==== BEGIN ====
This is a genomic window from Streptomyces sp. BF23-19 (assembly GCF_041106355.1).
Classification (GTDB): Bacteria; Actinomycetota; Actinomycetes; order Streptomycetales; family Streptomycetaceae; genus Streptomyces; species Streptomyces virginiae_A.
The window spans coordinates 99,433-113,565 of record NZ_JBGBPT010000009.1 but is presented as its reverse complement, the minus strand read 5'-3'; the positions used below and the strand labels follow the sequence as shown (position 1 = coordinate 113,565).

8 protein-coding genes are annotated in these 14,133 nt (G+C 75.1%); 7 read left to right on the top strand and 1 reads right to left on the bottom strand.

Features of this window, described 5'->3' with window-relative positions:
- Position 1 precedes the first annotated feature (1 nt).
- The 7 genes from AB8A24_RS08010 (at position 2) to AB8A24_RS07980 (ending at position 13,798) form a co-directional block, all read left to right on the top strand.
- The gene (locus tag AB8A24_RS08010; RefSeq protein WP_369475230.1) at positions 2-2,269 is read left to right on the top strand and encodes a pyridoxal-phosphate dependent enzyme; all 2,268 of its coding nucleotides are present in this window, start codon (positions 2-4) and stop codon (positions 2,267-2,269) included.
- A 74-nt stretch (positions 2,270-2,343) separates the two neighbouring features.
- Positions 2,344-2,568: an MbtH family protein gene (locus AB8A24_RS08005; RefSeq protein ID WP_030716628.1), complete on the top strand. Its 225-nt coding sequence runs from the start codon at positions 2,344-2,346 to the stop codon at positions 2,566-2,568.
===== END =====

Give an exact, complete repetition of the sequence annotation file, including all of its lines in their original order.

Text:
This is a genomic window from Streptomyces sp. BF23-19 (assembly GCF_041106355.1).
Classification (GTDB): Bacteria; Actinomycetota; Actinomycetes; order Streptomycetales; family Streptomycetaceae; genus Streptomyces; species Streptomyces virginiae_A.
The window spans coordinates 99,433-113,565 of record NZ_JBGBPT010000009.1 but is presented as its reverse complement, the minus strand read 5'-3'; the positions used below and the strand labels follow the sequence as shown (position 1 = coordinate 113,565).

8 protein-coding genes are annotated in these 14,133 nt (G+C 75.1%); 7 read left to right on the top strand and 1 reads right to left on the bottom strand.

Features of this window, described 5'->3' with window-relative positions:
- Position 1 precedes the first annotated feature (1 nt).
- The 7 genes from AB8A24_RS08010 (at position 2) to AB8A24_RS07980 (ending at position 13,798) form a co-directional block, all read left to right on the top strand.
- The gene (locus tag AB8A24_RS08010; RefSeq protein WP_369475230.1) at positions 2-2,269 is read left to right on the top strand and encodes a pyridoxal-phosphate dependent enzyme; all 2,268 of its coding nucleotides are present in this window, start codon (positions 2-4) and stop codon (positions 2,267-2,269) included.
- A 74-nt stretch (positions 2,270-2,343) separates the two neighbouring features.
- Positions 2,344-2,568: an MbtH family protein gene (locus AB8A24_RS08005; RefSeq protein ID WP_030716628.1), complete on the top strand. Its 225-nt coding sequence runs from the start codon at positions 2,344-2,346 to the stop codon at positions 2,566-2,568.